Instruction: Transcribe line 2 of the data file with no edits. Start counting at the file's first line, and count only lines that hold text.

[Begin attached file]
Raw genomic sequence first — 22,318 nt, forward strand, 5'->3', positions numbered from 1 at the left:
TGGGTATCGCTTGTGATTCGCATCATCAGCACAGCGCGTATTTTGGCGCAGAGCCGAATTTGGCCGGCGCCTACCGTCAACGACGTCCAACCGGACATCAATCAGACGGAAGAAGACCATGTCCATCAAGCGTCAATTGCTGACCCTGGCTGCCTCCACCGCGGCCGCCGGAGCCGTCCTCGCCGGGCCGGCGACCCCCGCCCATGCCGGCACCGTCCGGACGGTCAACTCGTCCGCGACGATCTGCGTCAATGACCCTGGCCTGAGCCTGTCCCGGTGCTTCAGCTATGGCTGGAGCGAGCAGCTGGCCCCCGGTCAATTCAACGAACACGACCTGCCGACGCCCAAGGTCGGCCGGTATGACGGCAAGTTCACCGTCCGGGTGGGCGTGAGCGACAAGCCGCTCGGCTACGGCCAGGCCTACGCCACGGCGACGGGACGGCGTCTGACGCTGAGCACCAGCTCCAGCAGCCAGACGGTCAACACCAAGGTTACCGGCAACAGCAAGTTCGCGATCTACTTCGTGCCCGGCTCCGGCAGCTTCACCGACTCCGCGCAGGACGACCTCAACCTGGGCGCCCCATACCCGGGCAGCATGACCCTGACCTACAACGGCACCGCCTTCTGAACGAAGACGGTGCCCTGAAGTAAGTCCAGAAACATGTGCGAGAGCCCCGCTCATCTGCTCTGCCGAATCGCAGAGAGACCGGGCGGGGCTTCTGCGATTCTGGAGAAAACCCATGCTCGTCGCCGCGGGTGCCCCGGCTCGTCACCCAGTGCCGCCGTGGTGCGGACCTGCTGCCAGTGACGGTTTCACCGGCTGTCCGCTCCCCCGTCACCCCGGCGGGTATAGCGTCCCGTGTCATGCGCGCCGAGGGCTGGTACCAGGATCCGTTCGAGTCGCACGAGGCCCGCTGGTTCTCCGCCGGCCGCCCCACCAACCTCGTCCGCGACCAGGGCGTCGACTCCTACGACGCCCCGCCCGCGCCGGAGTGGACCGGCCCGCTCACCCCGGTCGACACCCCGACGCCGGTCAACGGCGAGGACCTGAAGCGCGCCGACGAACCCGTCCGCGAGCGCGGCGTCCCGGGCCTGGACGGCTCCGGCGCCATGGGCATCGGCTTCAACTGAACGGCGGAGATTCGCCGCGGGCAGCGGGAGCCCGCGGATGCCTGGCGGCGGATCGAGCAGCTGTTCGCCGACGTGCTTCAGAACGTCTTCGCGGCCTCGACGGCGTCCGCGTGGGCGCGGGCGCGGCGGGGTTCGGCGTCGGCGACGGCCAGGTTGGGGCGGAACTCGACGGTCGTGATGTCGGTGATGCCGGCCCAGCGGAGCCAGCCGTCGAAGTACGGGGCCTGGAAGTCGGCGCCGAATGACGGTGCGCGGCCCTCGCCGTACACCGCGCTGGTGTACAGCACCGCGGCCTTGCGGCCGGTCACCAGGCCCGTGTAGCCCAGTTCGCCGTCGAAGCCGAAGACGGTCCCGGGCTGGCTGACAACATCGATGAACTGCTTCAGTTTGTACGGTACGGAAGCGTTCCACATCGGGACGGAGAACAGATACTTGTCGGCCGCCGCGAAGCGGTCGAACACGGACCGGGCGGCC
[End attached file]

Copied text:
TGGGTATCGCTTGTGATTCGCATCATCAGCACAGCGCGTATTTTGGCGCAGAGCCGAATTTGGCCGGCGCCTACCGTCAACGACGTCCAACCGGACATCAATCAGACGGAAGAAGACCATGTCCATCAAGCGTCAATTGCTGACCCTGGCTGCCTCCACCGCGGCCGCCGGAGCCGTCCTCGCCGGGCCGGCGACCCCCGCCCATGCCGGCACCGTCCGGACGGTCAACTCGTCCGCGACGATCTGCGTCAATGACCCTGGCCTGAGCCTGTCCCGGTGCTTCAGCTATGGCTGGAGCGAGCAGCTGGCCCCCGGTCAATTCAACGAACACGACCTGCCGACGCCCAAGGTCGGCCGGTATGACGGCAAGTTCACCGTCCGGGTGGGCGTGAGCGACAAGCCGCTCGGCTACGGCCAGGCCTACGCCACGGCGACGGGACGGCGTCTGACGCTGAGCACCAGCTCCAGCAGCCAGACGGTCAACACCAAGGTTACCGGCAACAGCAAGTTCGCGATCTACTTCGTGCCCGGCTCCGGCAGCTTCACCGACTCCGCGCAGGACGACCTCAACCTGGGCGCCCCATACCCGGGCAGCATGACCCTGACCTACAACGGCACCGCCTTCTGAACGAAGACGGTGCCCTGAAGTAAGTCCAGAAACATGTGCGAGAGCCCCGCTCATCTGCTCTGCCGAATCGCAGAGAGACCGGGCGGGGCTTCTGCGATTCTGGAGAAAACCCATGCTCGTCGCCGCGGGTGCCCCGGCTCGTCACCCAGTGCCGCCGTGGTGCGGACCTGCTGCCAGTGACGGTTTCACCGGCTGTCCGCTCCCCCGTCACCCCGGCGGGTATAGCGTCCCGTGTCATGCGCGCCGAGGGCTGGTACCAGGATCCGTTCGAGTCGCACGAGGCCCGCTGGTTCTCCGCCGGCCGCCCCACCAACCTCGTCCGCGACCAGGGCGTCGACTCCTACGACGCCCCGCCCGCGCCGGAGTGGACCGGCCCGCTCACCCCGGTCGACACCCCGACGCCGGTCAACGGCGAGGACCTGAAGCGCGCCGACGAACCCGTCCGCGAGCGCGGCGTCCCGGGCCTGGACGGCTCCGGCGCCATGGGCATCGGCTTCAACTGAACGGCGGAGATTCGCCGCGGGCAGCGGGAGCCCGCGGATGCCTGGCGGCGGATCGAGCAGCTGTTCGCCGACGTGCTTCAGAACGTCTTCGCGGCCTCGACGGCGTCCGCGTGGGCGCGGGCGCGGCGGGGTTCGGCGTCGGCGACGGCCAGGTTGGGGCGGAACTCGACGGTCGTGATGTCGGTGATGCCGGCCCAGCGGAGCCAGCCGTCGAAGTACGGGGCCTGGAAGTCGGCGCCGAATGACGGTGCGCGGCCCTCGCCGTACACCGCGCTGGTGTACAGCACCGCGGCCTTGCGGCCGGTCACCAGGCCCGTGTAGCCCAGTTCGCCGTCGAAGCCGAAGACGGTCCCGGGCTGGCTGACAACATCGATGAACTGCTTCAGTTTGTACGGTACGGAAGCGTTCCACATCGGGACGGAGAACAGATACTTGTCGGCCGCCGCGAAGCGGTCGAACACGGACCGGGCGGCC